Former Massachusetts governor Deval Patrick’s presidential campaign is scrambling to collect signatures in Michigan to secure a spot on the state’s presidential primary ballot because neither Patrick nor his aides called the state Democratic Party and asked to be placed on the ballot in the hours after he floated a White House bid this year.
If Patrick’s team doesn’t collect another 3,300 signatures by Friday, he won’t be a listed choice for voters in the March 10 primary.
Patrick’s campaign issued a statement Wednesday calling on the Michigan Democratic Party to just request that the secretary of state add Patrick’s name to the ballot instead making him collect at least 11,345 signatures, the legal requirement, which is one-half of 1 percent of the votes 2016 Democratic nominee Hillary Clinton received in the state in the general election.
“We owe it to our democratic process and voters to ensure that all candidates who are willing to do the work to compete fairly have an equal shot at winning the nomination,” said Abe Rakov, Patrick’s campaign manager.
However, making an exception for Patrick now would violate state law, according to the Michigan secretary of state’s office.
The drama could have been avoided had Patrick, in his scramble to put together his last-minute campaign, simply called the Michigan Democratic Party in the first 48 hours after the news broke on Nov. 11 that he was considering jumping into the race.
Instead, while he hunkered down to call potential donors and staff, party officials in Michigan were finalizing a list of presidential primary candidates to submit to the secretary of state before a deadline the following day. There were no forms for Patrick to fill out or signatures to collect. The party could have submitted anyone’s name it deemed to be a candidate.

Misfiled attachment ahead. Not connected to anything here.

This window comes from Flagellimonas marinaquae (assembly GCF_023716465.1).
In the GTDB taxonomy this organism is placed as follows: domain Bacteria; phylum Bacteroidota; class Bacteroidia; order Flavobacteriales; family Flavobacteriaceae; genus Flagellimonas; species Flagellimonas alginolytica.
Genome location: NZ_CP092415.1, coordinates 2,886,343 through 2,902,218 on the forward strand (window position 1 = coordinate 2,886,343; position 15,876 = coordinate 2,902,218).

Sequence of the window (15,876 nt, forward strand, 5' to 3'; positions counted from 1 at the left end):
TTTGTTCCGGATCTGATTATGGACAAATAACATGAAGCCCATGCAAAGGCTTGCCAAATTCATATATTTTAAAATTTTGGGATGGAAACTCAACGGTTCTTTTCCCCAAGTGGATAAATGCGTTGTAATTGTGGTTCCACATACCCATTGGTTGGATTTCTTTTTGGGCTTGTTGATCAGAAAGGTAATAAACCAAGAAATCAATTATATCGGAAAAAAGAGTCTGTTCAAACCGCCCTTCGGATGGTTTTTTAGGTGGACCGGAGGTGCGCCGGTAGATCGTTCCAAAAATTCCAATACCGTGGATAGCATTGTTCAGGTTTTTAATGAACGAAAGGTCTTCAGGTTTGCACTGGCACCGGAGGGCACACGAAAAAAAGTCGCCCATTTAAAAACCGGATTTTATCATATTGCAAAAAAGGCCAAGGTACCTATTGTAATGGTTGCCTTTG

Party officials ended up submitting a list of 18 names, some of whom have since dropped out. They even included former New York City mayor Michael Bloomberg because, a party spokesman told the Globe, Bloomberg reached out and asked to be placed on the ballot, something that Patrick did not do.
Patrick could have also avoided this fate and the whims of the Michigan Democratic Party entirely, had he become a candidate just a bit earlier. The secretary of state’s office could have deemed him a candidate earlier in November just based on news reports alone. Patrick had initially considered getting into the race a year ago but said he demurred when his wife had a cancer diagnosis. She has since been declared cancer free. Instead, Patrick didn’t become an official candidate until Nov. 14, the day he traveled to the New Hampshire State House and filed to place his name on the ballot there.
Soon afterward, Patrick’s campaign learned that he was not on Michigan’s March 10 presidential primary ballot, which is one week after Super Tuesday. He had already missed deadlines to make the ballot in Alabama and Arkansas. His only recourse in Michigan was to get the necessary signatures.
So three days before Thanksgiving, Patrick had organizers on the ground in Michigan begin collecting signatures. The Patrick campaign tells the Globe that it has now collected 8,000 signatures.
They have until 4 p.m. eastern time Friday to submit the 11,345 signatures at the secretary of state’s office in Lansing.
That day, Patrick is scheduled to be in New Hampshire.
James Pindell can be reached at email@example.com.